A key challenge in the development of a new powertrain or aftertreatment system is the control and impact of cold start emissions. Increased reductions in emissions legislations as we move towards Euro 5 are forcing an increased focus on aftertreatment systems for motorcycle OEMs. Figure 1 details normalised drive cycle emissions over an 1800 second cycle, there is a clear change in gradient at approximately 200 seconds where the catalyst begins to light-off.
Although this initial period is only 20-40% of the total cumulative emissions, as the catalyst performance and motorcycle calibrations will get better, the total conversion will increase and hence the cold start emissions will begin to play a larger part of total cumulative emissions. Therefore, it is an important area of focus for current aftertreatment development.
Over recent years new aftertreatment technologies have been proposed and implemented to help overcome the cold start emissions challenge. While there may be a number or perhaps a combination of solutions in which OEMS will investigate, a key step in the process is understanding the behaviour of the catalyst. If we consider conventional methods of analysing catalyst activity such as a light-off test, we can characterise the level of catalyst activity based on temperature. This would suggest that we can use data from this to understand the cold start emissions behaviour. However, this is not strictly true, and the reasons for this are discussed below.
A conventional light-off test with a ramp rate of 15°C/min, results in a slow and steady rise in catalyst inlet temperature. This allows the catalyst to experience a uniform temperature distribution throughout the monolith longitudinally which effectively promotes catalyst activity throughout the entire brick. This slow inlet temperature ramp rate does not accurately represent the conditions the catalyst will experience under real operating conditions, or cold start conditions.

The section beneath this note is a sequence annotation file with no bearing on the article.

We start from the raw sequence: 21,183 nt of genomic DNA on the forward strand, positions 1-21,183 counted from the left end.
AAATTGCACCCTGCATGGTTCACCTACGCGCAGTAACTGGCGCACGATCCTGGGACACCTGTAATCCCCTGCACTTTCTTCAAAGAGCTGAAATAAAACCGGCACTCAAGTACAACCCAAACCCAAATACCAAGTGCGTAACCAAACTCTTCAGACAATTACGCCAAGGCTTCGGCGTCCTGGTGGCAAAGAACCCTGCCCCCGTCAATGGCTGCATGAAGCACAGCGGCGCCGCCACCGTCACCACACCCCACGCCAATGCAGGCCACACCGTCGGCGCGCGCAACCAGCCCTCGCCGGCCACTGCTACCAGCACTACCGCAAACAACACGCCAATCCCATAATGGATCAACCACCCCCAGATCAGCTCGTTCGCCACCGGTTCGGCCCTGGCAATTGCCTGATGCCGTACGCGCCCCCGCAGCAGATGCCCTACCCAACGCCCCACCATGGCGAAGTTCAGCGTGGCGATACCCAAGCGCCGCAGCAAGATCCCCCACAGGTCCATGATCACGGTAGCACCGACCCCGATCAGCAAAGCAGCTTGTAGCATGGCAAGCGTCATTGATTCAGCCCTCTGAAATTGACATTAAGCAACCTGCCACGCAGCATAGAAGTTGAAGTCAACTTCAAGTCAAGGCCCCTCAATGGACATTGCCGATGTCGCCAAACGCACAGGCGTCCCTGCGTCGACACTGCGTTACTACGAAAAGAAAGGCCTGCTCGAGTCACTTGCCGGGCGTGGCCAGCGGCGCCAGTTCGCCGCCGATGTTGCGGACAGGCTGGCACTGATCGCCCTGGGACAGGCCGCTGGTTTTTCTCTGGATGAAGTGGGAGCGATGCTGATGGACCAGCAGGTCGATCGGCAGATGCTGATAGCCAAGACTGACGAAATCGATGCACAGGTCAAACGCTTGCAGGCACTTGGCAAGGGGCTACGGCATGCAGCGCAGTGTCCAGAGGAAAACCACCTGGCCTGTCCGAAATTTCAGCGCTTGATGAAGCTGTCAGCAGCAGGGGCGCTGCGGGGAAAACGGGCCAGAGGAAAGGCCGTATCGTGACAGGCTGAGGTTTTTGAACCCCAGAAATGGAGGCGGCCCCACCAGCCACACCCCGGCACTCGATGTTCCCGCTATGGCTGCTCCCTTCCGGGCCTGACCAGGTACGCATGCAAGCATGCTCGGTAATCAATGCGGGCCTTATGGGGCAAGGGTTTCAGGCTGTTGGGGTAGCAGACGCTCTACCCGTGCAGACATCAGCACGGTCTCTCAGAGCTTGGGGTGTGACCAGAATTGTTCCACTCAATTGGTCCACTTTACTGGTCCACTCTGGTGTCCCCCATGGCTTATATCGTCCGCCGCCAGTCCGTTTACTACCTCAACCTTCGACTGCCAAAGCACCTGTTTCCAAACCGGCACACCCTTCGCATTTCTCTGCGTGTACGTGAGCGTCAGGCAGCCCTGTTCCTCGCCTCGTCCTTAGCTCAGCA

Rather than experiencing a uniform temperature distribution, under rapid heating (vehicle cold start), a steep temperature gradient is experienced along the catalyst due to its thermal inertia. The contrasting thermal profiles through the catalyst monolith are illustrated in Figures 2 and 3, where catalyst inlet temperatures were ramped at vastly different rates (approximately 40x difference). Figure 2 shows the catalyst temperature distribution during a conventional light off (up to around 10% conversion), with Figure 3 showing a cold start simulated equivalent.
The non-uniform temperature distribution through the catalyst during cold start is clear, but what does this mean for aftertreatment system performance? To answer this, we can reflect on what was outlined above around the purpose of a light-off test – characterising the activity of a catalyst against temperature. If we consider a simplified case where catalyst loading and dispersion are uniform along the length of the monolith, throughout the cold start test we would see non-uniform activity along the catalyst, with the front face ‘lighting off’ first.
In fact, this behaviour can be (and is often) leveraged by the aftertreatment system designer, to improve catalyst performance during cold start through the use of additional PGM (Platinum Group Metal) loading towards the front of the monolith. The opposite effect can be witnessed with the aftertreatment system in service, due to non-uniform catalyst deactivation. Across many applications, catalyst hardware will experience additional deactivation towards the front face of the catalyst, particularly when considering multi-cat systems. In terms of cold start performance, aftertreatment systems with high front face deactivation must overcome additional thermal inertia before good emissions conversion performance is realised, with the additional warmup time resulting in increased tailpipe emissions.
The key takeaway is that the localised deactivation in the critical front face area of the catalyst may not be captured by a conventional light-off test. In fact, conventional light-off tests could show that catalysts with and without localised deactivation have similar overall activity, when in fact the cold start emissions performance could be substantially different. In order to overcome this challenge CATAGEN have developed a highly reproducible cold start equivalent, or fast, light-off test. This is designed to represent the rapid heating of the aftertreatment system in a controlled and repeatable manner. The CATAGEN Cold Start Emissions test or Fast Light-Off consists of an inlet temperature ramp at 10°C/second with constant mass flow and exhaust gas composition. This test provides additional insight into the performance of the aftertreatment system, allowing the impact of localised catalyst degradation to be evaluated.
More about Dr Kurtis Irwin
Kurtis earned a PhD in 2019 in Automotive Catalysis from Queen’s University Belfast. He focused on understanding the degradation rate in automotive catalytic convertors. Prior to his PhD he earned a five-year Masters Degree in Mechanical Engineering.
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